Detlev Glanert: Joseph Süss preview(October 1999)
Detlev Glanert has established himself as one of the foremost of young German composers writing for the opera house, with such works as The Mirror of the Great Emperor having received multiple stagings. His new opera, scored for seven principal singers, chorus and chamber orchestra, tells the powerful story of Joseph Süss Oppenheimer, whose execution can be seen as a chilling premonition of 20th century history.
"His trial was a farce. It was never the intention to examine the accusations and to enforce the law appropriately. The verdict was already agreed upon in mid-May in 1737 before the opening of the secret trial: the Jew should be hanged. He was meant to pay the penalty for his former employer, the dead Duke Karl Alexander whom the people of Württemberg never had the courage to confront in his lifetime…"
Hellmut G. Haasis, 1998
After the surprise death of Duke Karl Alexander von Württemberg, Joseph Süß Oppenheimer, the Duke’s personal financial adviser, is incarcerated as a political prisoner in the castles of Hohenneuffen and Hohenasperg. He is put through a questionable, judicially dubious trial. His execution finally takes place on 4 February 1738 in Stuttgart. Thousands of onlookers are attracted to the gruesome spectacle presenting itself not unlike a country fair. ‘Jew Süß’, as he is soon popularly called, hangs on the highest gallows in Germany enclosed in a metal cage. For six years, his corpse is exhibited: to warn the Jews and to edify the Christians. His case, immortalised in chronicles and songs, soon found its way into literature and theatre history.
There are numerous adaptations of his life’s story ranging from the moral tales of the 18th century to Wilhelm Hauff’s novel and Feuchtwanger’s extensive book and play, as well as the perfidious Nazi propaganda film by Veit Harlan. They show that Süß’s story is a key event in the history of European persecution of the Jews, pragmatically displaying the mechanisms of pogrom: stigmatism, deprivation of rights and annihilation.
"The opera Joseph Süß is an attempt to do justice to the historical figure of Joseph Süß Oppenheimer without, of course, blindly idealising him. Joseph Süß operates between the hedonistic forces of power, financial politics, religious rivalry and eroticism on the one hand and the forces of love for his daughter Naemi as well as for the Jewish traditions and mysticism on the other. For a time it seems he is the driving force for the court’s luxuries and a profiteer from the Duke’s insatiable lust. Eventually, he becomes the victim of an intrigue spun by Magistralrat Weissensee, his worst enemy at court. Weissensee initiates, fosters and betrays a coup d’état for which he manages to blame Süß, thus revenging his daughter Magdalena’s dishonouring by both the Duke and Süß. Weissensee furthermore discloses to the duke the existence of Süß’ daughter Naemi who has so far been kept away from court. The duke subsequently makes forceful advances to Naemi and causes her death. After the failed coup d’état, the Duke suffers a fatal stroke. As a scapegoat, Joseph Süß is imprisoned and sentenced to death by hanging.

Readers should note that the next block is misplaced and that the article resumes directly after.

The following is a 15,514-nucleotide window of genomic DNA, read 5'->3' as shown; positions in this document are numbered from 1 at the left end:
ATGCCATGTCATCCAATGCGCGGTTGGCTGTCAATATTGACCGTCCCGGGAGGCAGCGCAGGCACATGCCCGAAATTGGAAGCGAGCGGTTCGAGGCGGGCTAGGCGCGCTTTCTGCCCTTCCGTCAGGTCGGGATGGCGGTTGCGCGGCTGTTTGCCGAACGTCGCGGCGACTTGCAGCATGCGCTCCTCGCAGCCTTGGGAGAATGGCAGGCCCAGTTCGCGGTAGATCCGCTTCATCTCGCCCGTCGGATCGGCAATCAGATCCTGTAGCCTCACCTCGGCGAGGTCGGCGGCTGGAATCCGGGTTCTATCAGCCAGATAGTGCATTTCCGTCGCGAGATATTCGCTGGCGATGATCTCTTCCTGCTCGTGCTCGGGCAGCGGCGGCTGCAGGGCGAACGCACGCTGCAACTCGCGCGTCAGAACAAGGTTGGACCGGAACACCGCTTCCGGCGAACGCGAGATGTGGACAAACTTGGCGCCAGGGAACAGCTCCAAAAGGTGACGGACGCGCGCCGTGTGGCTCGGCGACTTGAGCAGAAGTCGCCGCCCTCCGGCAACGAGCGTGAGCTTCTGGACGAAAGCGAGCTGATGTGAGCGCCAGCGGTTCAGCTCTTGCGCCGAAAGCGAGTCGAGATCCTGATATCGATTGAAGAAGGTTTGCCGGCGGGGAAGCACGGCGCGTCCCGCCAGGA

The opera’s action starts at that point. Nightmarish voices from the living and the dead harass Joseph Süß in his prison cell: They condemn him, recall memories from his successes or express their intention to free him from his current situation. Joseph Süß, however, declines any offer of release.
By the end, his rejection turns into a prayer, and the prayer into screams of fear of death: they are louder than the voice of his dead daughter Naemi who calls him to join her. But they are also louder than the drum rolls calling for his execution."
Werner Fritsch/Uta Ackermann (translation Elke Hockings)
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